offers another protection to home sellers by warding off casual home shoppers.
When cash is required up front to make an offer, it can deter the "tire
kickers" who may not be 100% committed to making a move forward on a home.
This helps the seller avoid wasted time.
Earnest Money Refundable?
While earnest money can
protect the seller, it's also important to protect yourself as the buyer.
That's where including contingencies in your home offer contract comes into
play. Contingencies can allow you to get your earnest money deposit back if you
end up not buying the home.
Some of the most common
You should also include
a contingency that allows you to get your money back if the seller decides to
back out of the sale for any reason.
McGrath says it's to the buyer's advantage to include as many
contingencies in the contract as possible. This would allow you multiple outs
in which you could end the contract without being penalized through the loss of
your earnest money deposit. You could walk away from the home with your deposit
and only lose time, not money.
The type of
contingencies you include in a homebuying contract may depend on how serious
you are about buying a particular home and the state of the local market. If
there's stiff competition for homes and it's a seller's market, then you may
consider limiting contingencies. On the other hand, if it's a buyer's market,
then you may have more room to negotiate.
Of course, the seller
could refuse your contingencies. But you should ask.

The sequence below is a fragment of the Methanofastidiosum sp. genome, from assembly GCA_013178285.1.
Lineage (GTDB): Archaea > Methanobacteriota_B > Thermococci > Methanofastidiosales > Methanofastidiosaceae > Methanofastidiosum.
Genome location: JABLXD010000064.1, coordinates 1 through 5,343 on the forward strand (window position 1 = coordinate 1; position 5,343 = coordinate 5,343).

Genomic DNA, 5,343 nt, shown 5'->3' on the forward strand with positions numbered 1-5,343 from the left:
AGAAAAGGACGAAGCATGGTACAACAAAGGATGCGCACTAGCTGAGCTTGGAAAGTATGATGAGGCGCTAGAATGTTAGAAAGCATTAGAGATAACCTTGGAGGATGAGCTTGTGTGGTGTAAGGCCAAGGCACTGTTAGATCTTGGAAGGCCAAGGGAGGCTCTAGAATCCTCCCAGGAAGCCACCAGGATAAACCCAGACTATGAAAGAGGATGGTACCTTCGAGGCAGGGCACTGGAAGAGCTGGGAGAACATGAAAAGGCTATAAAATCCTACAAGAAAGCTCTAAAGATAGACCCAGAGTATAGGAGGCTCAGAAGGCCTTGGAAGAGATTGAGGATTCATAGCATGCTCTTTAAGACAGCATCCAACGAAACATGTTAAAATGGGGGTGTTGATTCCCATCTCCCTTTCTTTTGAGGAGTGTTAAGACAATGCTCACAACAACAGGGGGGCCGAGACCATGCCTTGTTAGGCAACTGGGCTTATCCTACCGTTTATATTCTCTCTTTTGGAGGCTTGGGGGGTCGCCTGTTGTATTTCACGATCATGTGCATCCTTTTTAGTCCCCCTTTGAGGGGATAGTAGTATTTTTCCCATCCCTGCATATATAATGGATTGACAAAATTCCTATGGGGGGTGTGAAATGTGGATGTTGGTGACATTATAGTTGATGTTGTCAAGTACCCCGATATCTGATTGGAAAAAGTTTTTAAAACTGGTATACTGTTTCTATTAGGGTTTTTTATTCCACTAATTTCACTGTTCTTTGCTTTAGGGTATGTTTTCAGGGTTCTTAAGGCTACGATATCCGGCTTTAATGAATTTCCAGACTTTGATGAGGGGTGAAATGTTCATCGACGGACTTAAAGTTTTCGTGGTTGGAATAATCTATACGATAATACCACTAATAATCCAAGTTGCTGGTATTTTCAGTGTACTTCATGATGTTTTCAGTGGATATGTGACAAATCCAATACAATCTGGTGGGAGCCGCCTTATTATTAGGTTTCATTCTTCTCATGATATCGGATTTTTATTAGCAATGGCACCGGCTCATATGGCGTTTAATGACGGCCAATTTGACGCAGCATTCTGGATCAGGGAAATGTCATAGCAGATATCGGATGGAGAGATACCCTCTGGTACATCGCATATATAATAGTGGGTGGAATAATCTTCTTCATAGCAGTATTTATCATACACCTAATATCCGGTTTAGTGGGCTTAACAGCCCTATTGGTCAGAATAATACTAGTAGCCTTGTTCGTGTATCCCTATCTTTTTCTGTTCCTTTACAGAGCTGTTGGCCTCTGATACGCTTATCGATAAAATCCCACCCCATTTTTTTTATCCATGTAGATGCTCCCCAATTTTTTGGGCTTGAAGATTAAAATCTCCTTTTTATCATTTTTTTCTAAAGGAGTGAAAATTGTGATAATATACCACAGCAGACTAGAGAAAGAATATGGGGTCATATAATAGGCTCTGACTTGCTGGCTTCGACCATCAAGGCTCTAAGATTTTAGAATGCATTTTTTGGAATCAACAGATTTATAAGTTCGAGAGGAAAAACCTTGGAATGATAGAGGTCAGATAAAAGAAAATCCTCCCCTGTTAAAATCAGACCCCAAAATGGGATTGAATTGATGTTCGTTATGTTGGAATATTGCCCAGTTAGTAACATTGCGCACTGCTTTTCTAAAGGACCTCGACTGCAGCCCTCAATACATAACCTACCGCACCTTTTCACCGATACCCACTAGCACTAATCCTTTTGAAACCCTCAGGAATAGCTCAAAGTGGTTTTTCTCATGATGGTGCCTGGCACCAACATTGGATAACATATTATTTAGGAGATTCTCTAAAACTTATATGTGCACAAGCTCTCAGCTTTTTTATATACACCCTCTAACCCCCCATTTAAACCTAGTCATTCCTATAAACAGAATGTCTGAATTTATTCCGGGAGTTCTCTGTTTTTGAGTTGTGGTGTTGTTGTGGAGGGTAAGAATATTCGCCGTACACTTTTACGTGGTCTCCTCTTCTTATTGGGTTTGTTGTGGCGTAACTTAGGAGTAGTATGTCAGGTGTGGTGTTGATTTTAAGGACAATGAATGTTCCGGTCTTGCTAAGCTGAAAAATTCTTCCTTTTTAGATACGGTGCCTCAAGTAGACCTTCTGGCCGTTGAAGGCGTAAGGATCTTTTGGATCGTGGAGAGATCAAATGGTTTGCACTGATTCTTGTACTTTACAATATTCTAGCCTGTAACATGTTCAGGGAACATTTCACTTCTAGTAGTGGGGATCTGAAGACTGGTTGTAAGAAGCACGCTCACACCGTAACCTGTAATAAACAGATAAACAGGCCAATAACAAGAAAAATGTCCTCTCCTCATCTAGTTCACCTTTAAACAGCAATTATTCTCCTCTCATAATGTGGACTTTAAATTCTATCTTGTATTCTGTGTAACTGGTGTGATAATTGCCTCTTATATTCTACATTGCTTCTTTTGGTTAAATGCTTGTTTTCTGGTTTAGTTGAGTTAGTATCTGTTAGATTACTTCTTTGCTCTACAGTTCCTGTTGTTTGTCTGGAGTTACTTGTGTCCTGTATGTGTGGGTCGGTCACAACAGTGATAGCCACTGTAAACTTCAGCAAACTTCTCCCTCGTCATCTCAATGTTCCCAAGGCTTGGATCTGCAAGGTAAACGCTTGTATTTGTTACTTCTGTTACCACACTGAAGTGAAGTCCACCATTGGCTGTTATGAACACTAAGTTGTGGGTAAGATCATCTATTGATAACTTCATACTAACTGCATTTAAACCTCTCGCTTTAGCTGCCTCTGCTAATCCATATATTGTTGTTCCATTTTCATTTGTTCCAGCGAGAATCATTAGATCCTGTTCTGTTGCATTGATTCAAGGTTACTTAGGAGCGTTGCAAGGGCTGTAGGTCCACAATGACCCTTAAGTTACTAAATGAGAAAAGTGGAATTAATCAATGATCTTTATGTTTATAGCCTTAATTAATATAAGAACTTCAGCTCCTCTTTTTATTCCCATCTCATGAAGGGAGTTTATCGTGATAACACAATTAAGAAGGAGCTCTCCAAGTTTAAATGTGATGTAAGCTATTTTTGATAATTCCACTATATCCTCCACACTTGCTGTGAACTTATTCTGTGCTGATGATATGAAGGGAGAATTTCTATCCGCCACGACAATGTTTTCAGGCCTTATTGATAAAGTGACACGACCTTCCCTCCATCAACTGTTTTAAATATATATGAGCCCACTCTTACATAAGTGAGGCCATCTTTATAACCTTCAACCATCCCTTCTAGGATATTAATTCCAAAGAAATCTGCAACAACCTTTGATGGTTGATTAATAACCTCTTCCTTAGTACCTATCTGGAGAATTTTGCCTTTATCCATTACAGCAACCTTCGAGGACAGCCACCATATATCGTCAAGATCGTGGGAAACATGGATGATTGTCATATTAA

Also keep in mind that
there may be deadlines for earnest money to be refunded. This may be two to
three months within making the offer and having it accepted. If the home
purchase isn't finalized in that window, you may forfeit your earnest money
deposit. You could, however, attempt to negotiate a new deadline with the
When Earnest Money Isn't Returnable
While there are several
scenarios where a buyer could get their earnest money deposit refunded, there
are some instances where the seller could keep the money even if the sale isn't
completed. Broadly speaking, that includes any situation not covered by
Say you have a change of
heart about moving out of the home you currently own or rent. Unless your
seller agreed to a contingency that says you could walk away from the purchase
because you change your mind, they'd be entitled to keep your earnest money.
The same may be true if something unforeseen happens that changes your mind
For instance, say you're
engaged and decide to put in a home offer together. But halfway through the
homebuying process, you end up canceling the wedding and no longer want to buy
the house. The seller could choose to return your earnest money, but they
wouldn't be obligated to unless it's covered by a contingency.
Tips for Paying Earnest Money When Buying a Home
Any time you're spending
cash to make a large purchase, it's important to have a strategy. When you're
preparing to buy a home and pay an earnest money deposit, keep these tips in
Finally, ask yourself
whether you're truly ready to buy a home, financially, mentally and
"The No. 1 reason
that earnest money isn't returned is a buyer's wishy-washiness," Carl
says. "So be serious when offering."